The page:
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GEOMAGNETIC UNREST: A coronal hole surrounding the sun's south pole is spewing solar wind toward Earth. This could cause geomagnetic unrest and auroras around the Arctic Circle on Feb. 1-3: photos. Aurora alerts: text, voice
CLOUDTOP GREEN FLASH: Spaceweather.com reader Mila Zinkova of San Francisco was photographing the sunset on Jan. 29th when a puff of sun detached itself and turned green. It was a rare cloud-top green flash:
Atmospheric optics expert Les Cowley explains what happened: "San Francisco and the Californian coast is a world top spot for green flashes. Air is cooled by the cold offshore current and topped by warmer air from inland to provide the ideal temperature profile for sunset mirages and flashes."
"Mila's flash might be something extra special - a 'cloud-top' flash. These are seen as the sun's rays graze a distant cloud bank. Marine stratus can be trapped by temperature inversion layers which could generate some of the flashes. But that is not always the case; there is much unexplained about them."
Realtime Space Weather Photo Gallery
RED AIRGLOW: The OGLE telescope in Las Campanas, Chile, is hunting for signs of Dark Matter in the Milky Way using a technique called "microlensing." This week, to highlight OGLE's mission, astrophotographer Yuri Beletsky lined up his camera behind the observatory dome with the Milky Way in the background. He captured not only the center of the galaxy, but also a fine display of red airglow:
"The Milky Way emerged from the top of the dome like a stellar fountain," says Beletsky. "Red airglow is quite prominent in the background."
Airglow is aurora-like phenomenon in the upper atmosphere caused by chemical reactions driven mainly by solar ultraviolet radiation. Human eyes seldom notice the faint glow, but It can be photographed on almost any clear dark night, anywhere in the world.
The curious thing about Beletsky's photo is not the presence of airglow, but rather its color--red. Airglow is usually green, the color of light from abundant oxygen atoms in a layer 90-100 km high. Red airglow comes from oxygen, too, but in a more rarefied layer of air 150 - 300 km high. Why did red dominate green on the night of Beletsky's photo shoot? The wavy structure of the red glow offers a clue: High-altitude gravity waves might have altered the temperature and density of the upper atmosphere just enough to favor red. Consider it a beautiful mystery.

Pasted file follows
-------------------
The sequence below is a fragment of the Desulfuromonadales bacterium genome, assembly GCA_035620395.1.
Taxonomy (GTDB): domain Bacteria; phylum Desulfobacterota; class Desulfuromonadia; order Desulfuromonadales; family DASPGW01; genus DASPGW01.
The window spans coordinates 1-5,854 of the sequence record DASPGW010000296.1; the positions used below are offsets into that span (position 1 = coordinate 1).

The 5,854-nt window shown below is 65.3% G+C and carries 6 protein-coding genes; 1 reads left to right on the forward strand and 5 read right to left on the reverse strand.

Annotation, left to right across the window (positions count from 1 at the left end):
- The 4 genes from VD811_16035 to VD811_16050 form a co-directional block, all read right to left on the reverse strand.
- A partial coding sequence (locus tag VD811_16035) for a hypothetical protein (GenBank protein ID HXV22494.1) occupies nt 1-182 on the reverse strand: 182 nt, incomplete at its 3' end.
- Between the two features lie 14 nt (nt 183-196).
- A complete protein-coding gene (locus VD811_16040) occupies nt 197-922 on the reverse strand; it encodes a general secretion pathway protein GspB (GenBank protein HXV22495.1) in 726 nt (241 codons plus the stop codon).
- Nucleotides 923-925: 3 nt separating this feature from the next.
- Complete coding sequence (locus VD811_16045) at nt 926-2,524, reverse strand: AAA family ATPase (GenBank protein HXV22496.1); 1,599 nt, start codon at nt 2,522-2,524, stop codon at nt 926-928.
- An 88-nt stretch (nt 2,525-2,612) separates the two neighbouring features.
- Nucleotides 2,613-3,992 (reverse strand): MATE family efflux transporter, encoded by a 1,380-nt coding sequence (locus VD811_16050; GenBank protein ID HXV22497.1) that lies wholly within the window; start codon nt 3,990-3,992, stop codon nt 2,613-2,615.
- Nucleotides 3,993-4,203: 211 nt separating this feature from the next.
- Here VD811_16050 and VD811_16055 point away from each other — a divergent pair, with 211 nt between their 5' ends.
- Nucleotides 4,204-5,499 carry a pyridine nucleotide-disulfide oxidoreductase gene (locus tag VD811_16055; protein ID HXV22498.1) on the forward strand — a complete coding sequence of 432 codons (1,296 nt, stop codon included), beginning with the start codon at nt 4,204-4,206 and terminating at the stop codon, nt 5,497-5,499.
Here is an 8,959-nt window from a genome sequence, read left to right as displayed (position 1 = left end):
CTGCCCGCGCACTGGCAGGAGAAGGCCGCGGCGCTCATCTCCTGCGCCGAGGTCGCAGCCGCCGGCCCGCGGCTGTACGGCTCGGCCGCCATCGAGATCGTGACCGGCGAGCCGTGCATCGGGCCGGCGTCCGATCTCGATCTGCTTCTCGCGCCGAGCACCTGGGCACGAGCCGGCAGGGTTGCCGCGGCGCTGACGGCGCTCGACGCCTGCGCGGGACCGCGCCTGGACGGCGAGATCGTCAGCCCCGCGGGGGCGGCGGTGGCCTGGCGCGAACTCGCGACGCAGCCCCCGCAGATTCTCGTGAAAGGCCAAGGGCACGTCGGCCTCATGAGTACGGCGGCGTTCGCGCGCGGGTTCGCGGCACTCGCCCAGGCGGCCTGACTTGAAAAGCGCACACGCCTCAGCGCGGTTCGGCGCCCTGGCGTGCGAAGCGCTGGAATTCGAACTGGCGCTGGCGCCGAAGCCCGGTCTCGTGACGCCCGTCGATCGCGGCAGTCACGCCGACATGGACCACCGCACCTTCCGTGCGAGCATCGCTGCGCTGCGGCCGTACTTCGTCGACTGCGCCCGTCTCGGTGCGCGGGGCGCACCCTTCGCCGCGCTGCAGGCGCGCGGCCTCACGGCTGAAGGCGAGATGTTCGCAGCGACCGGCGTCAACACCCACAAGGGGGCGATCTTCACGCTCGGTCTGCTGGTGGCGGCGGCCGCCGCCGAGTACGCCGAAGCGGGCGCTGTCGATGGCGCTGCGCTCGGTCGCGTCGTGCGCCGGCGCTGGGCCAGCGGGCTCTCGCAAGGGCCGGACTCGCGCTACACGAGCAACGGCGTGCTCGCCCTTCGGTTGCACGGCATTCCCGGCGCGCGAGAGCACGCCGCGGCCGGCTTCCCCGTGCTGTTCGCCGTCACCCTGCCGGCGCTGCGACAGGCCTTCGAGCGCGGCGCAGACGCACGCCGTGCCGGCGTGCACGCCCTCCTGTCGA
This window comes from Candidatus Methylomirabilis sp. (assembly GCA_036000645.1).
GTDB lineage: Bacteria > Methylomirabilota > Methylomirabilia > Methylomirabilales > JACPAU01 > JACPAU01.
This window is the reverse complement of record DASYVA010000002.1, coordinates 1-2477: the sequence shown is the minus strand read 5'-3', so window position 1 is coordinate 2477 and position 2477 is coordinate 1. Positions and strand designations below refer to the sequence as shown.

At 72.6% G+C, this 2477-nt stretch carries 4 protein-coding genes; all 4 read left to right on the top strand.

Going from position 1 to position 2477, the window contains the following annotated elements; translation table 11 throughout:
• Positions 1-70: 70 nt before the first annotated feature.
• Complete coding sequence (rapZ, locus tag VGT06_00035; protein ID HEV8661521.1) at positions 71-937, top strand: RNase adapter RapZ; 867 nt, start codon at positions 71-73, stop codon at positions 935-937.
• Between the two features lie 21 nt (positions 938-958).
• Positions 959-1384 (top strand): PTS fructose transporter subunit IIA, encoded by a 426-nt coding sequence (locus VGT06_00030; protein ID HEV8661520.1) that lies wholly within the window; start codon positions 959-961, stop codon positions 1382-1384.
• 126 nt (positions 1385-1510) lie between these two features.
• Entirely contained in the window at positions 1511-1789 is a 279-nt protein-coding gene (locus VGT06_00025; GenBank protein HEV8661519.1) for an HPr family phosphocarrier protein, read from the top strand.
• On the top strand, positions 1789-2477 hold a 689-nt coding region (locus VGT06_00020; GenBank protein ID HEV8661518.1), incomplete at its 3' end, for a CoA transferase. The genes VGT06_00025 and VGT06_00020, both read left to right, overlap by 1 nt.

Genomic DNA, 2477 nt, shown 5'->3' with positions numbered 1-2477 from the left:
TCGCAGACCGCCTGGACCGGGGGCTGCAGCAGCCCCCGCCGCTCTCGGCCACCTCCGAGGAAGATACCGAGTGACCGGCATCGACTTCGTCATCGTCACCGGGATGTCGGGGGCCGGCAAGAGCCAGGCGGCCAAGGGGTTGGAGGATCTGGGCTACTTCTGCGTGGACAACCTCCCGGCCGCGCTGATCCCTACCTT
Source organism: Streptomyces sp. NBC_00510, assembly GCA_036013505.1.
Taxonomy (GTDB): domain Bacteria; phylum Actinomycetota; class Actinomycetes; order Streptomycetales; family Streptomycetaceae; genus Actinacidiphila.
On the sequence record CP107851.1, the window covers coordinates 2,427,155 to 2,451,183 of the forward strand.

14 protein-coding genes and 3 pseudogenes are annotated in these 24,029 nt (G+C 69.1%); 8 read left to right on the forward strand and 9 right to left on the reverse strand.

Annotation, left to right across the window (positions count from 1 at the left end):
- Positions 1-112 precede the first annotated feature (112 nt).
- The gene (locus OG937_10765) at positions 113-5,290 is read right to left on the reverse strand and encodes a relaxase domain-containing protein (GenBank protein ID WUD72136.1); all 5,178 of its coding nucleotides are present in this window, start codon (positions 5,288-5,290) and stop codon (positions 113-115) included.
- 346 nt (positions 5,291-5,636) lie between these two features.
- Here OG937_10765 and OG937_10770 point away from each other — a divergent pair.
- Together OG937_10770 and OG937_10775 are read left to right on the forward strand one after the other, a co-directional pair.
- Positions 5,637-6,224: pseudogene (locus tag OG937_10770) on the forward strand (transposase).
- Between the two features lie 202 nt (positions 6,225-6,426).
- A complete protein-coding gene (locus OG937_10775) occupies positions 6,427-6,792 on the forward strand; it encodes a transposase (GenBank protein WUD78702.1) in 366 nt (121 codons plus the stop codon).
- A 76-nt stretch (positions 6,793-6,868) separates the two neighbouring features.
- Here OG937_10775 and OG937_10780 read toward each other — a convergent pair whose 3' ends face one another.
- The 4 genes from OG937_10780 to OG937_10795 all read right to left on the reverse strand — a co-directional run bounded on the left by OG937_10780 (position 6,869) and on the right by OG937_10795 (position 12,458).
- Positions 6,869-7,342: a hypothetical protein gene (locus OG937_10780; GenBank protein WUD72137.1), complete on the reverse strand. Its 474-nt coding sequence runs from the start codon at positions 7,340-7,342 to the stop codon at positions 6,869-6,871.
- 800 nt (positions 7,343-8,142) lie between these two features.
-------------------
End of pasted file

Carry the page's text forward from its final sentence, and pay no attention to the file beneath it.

UPDATE: Steve Smith of the Center for Space Physics at Boston University thinks the red color might be caused by OH instead of O. "Yuri Beletsky took a wonderful photo of the Milky Way and airglow," he says. "I don't think that the red airglow is due to O(1D) emission from 250 km. I think its probably due to OH from near 85 km. The Meinel bands extend from ~600nm into the IR and although the visible bands are fainter those in the IR, they are still reasonably bright. Also, the wave structures are also well-defined - that is unusual (but not impossible) in O(1D) emission."
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Realtime Comet Photo Gallery
Every night, a network of NASA all-sky cameras scans the skies above the United States for meteoritic fireballs. Automated software maintained by NASA's Meteoroid Environment Office calculates their orbits, velocity, penetration depth in Earth's atmosphere and many other characteristics. Daily results are presented here on Spaceweather.com.
On Feb. 1, 2015, the network reported 1 fireballs.
In this diagram of the inner solar system, all of the fireball orbits intersect at a single point--Earth. The orbits are color-coded by velocity, from slow (red) to fast (blue). [Larger image] [movies]
Potentially Hazardous Asteroids (PHAs
) are space rocks larger than approximately 100m that can come closer to Earth than 0.05 AU. None of the known PHAs is on a collision course with our planet, although astronomers are finding new ones
all the time.
On February 1, 2015 there were potentially hazardous asteroids. Notes: LD means "Lunar Distance." 1 LD = 384,401 km, the distance between Earth and the Moon. 1 LD also equals 0.00256 AU. MAG is the visual magnitude of the asteroid on the date of closest approach.
|The official U.S. government space weather bureau
|The first place to look for information about sundogs, pillars, rainbows and related phenomena.
|Researchers call it a "Hubble for the sun." SDO is the most advanced solar observatory ever.
|3D views of the sun from NASA's Solar and Terrestrial Relations Observatory
|Realtime and archival images of the Sun from SOHO.
|from the NOAA Space Environment Center
|the underlying science of space weather